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What you need to know
Even though the relationship between you and your spouse has changed and you may no longer be living together, until you are legally divorced, you are still married. The legal ramifications of being married vary from state to state, but generally speaking, until you are divorced you and your spouse have certain rights and obligations to one another. In general, until you are divorced not only can you not remarry but also anything you obtain may be subject to a claim of ownership, in whole or in part, by your spouse, and the future ownership of assets and property already obtained may be unclear.
Vermont Divorce Laws (Grounds, Filing Process, Property, Support, Custody)
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Hire a Vermont Divorce Lawyer or MediatorIf your divorce is contested and/or you need legal advice, you will most likely be hiring a divorce Lawyer or Mediator to begin your Vermont divorce proceedings. All it takes is making a phone call to set up an initial consultation, which is often offered free of charge.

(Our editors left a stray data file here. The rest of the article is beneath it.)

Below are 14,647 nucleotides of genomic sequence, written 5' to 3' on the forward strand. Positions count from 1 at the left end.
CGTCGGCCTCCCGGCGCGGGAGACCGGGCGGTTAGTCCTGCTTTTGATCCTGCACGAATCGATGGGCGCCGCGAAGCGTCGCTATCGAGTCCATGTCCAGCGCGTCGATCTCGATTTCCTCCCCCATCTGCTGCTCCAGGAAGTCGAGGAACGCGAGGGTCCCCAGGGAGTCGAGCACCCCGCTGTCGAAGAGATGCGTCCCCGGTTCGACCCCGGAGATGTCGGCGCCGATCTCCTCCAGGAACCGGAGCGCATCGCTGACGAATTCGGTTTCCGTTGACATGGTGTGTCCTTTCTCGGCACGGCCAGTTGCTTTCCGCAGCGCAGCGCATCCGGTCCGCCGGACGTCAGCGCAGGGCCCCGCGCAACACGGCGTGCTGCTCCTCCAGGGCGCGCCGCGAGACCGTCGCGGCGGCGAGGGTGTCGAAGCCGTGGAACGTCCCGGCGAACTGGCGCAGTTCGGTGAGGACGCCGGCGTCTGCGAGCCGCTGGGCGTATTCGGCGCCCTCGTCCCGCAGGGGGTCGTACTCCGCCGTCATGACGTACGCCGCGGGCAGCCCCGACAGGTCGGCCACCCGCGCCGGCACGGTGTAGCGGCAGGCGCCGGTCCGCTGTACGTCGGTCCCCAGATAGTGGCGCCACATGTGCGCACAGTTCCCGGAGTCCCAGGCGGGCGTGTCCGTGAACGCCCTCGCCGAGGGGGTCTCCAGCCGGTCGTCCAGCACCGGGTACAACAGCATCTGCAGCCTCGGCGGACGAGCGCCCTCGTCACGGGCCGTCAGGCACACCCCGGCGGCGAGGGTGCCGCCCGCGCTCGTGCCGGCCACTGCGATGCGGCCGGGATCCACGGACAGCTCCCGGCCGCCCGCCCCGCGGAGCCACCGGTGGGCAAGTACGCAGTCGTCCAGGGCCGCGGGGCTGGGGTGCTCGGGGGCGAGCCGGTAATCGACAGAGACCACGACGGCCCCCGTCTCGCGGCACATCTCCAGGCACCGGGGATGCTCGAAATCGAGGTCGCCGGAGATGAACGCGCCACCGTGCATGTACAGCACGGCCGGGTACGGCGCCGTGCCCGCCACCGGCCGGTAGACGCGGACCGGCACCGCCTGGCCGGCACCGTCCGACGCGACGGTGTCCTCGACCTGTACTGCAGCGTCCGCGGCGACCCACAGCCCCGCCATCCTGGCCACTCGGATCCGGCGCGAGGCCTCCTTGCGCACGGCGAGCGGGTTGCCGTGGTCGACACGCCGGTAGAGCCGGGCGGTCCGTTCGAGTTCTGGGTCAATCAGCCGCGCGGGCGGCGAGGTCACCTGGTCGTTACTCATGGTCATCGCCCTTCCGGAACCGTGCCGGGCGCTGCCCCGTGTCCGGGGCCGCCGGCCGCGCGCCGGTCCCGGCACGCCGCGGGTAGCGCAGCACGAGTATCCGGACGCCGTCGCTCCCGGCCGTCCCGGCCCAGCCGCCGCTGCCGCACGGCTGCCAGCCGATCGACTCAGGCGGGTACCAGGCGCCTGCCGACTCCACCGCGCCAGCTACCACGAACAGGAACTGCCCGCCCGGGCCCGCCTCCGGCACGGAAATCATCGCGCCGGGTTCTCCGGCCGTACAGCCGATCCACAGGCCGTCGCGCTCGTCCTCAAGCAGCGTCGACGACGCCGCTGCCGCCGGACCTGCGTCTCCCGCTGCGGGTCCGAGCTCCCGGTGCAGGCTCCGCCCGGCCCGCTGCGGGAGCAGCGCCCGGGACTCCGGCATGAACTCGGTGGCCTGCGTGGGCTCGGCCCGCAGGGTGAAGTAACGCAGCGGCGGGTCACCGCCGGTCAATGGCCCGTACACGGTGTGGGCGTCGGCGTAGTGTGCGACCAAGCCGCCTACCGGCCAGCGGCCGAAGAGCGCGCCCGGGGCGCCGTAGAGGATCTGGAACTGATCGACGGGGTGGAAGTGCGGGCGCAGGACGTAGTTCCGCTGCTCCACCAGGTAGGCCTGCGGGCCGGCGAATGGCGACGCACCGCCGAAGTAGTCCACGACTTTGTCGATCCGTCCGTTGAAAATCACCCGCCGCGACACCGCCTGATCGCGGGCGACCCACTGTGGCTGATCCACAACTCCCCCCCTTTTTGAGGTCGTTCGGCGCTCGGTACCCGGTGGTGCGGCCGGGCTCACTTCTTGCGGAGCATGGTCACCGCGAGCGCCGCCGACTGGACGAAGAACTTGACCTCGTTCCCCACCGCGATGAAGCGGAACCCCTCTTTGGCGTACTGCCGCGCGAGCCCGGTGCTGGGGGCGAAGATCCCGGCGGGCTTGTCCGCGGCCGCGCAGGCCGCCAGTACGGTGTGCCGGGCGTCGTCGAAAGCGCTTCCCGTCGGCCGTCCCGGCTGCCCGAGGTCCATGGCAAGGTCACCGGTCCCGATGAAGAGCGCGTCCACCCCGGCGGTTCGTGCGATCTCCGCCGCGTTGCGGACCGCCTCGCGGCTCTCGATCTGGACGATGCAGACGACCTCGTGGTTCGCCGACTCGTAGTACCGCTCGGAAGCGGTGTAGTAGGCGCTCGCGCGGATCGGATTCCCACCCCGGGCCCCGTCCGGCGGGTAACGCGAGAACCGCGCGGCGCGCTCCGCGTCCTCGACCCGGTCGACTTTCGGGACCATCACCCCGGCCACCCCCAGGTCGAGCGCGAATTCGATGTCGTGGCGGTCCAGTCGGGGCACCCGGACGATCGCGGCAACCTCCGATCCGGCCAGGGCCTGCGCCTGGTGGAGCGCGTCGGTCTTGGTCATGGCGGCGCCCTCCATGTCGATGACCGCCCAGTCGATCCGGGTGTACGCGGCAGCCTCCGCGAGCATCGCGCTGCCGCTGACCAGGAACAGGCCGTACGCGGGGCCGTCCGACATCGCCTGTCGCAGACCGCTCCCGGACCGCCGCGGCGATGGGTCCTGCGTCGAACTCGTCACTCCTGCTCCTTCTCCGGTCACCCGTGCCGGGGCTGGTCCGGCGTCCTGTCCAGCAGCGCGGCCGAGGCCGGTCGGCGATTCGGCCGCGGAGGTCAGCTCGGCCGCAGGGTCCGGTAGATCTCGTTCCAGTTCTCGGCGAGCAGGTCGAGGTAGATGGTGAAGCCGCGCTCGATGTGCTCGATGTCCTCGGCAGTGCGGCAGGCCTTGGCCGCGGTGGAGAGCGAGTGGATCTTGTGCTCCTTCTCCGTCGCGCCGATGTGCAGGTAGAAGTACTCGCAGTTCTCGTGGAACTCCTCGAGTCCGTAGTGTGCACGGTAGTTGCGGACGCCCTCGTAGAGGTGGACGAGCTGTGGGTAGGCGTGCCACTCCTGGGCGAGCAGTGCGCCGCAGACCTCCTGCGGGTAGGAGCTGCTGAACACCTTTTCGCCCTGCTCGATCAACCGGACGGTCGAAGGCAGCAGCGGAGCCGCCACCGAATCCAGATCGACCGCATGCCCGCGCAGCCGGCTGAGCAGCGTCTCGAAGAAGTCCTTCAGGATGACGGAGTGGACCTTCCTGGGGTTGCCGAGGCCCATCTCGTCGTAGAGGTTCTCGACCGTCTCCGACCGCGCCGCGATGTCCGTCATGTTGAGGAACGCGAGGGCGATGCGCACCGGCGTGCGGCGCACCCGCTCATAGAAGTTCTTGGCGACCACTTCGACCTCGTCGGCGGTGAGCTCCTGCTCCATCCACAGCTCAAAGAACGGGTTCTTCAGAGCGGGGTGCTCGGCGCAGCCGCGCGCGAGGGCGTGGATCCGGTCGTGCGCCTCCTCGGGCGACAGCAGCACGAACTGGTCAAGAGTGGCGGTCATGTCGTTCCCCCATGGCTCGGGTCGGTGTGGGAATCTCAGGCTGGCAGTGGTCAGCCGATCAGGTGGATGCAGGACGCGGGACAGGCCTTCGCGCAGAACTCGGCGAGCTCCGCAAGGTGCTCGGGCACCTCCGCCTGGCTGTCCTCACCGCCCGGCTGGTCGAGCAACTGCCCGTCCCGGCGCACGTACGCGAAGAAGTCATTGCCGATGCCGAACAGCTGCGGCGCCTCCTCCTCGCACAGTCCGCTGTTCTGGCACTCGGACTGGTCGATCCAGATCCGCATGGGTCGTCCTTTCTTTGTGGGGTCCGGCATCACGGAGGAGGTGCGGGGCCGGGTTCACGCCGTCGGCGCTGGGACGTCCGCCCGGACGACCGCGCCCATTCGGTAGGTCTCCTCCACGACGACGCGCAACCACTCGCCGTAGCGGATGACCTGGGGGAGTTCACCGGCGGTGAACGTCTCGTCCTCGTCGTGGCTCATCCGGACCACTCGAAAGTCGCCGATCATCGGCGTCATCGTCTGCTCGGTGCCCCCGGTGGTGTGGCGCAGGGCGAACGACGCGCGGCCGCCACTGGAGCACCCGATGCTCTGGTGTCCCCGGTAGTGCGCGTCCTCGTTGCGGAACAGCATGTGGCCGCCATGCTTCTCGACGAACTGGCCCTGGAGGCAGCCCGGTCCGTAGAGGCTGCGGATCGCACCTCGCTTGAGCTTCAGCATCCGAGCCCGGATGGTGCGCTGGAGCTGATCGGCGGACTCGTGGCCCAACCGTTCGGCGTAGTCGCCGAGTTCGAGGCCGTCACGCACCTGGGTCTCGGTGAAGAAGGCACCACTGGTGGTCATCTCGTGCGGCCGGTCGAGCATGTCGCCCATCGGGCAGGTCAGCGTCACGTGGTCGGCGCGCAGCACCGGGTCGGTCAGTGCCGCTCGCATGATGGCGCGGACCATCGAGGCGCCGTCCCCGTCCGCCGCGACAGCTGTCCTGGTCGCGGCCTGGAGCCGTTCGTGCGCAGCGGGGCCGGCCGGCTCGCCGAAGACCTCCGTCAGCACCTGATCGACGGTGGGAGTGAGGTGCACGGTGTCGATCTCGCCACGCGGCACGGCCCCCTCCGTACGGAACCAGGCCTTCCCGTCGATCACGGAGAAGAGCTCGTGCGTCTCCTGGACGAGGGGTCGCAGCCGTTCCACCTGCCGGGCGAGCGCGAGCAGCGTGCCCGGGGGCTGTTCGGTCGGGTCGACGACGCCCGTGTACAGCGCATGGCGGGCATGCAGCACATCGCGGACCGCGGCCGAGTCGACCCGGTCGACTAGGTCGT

Vermont is an equitable distribution state, meaning that the marital estate is divided equitably, not necessarily equally. Title to the property, whether in the names of the husband, the wife, both parties, or a nominee, shall be immaterial, except where equitable distribution can be made without disturbing separate property. In making a property settlement, the court may consider all relevant factors, including but not limited to: the length of the marriage, the contribution by one spouse to the education, training, or increased earning power of the other, the desirability of awarding the family home or the right to live there for reasonable periods to the spouse having custody of the children, the party through whom the property was acquired, and the respective merits of the parties.
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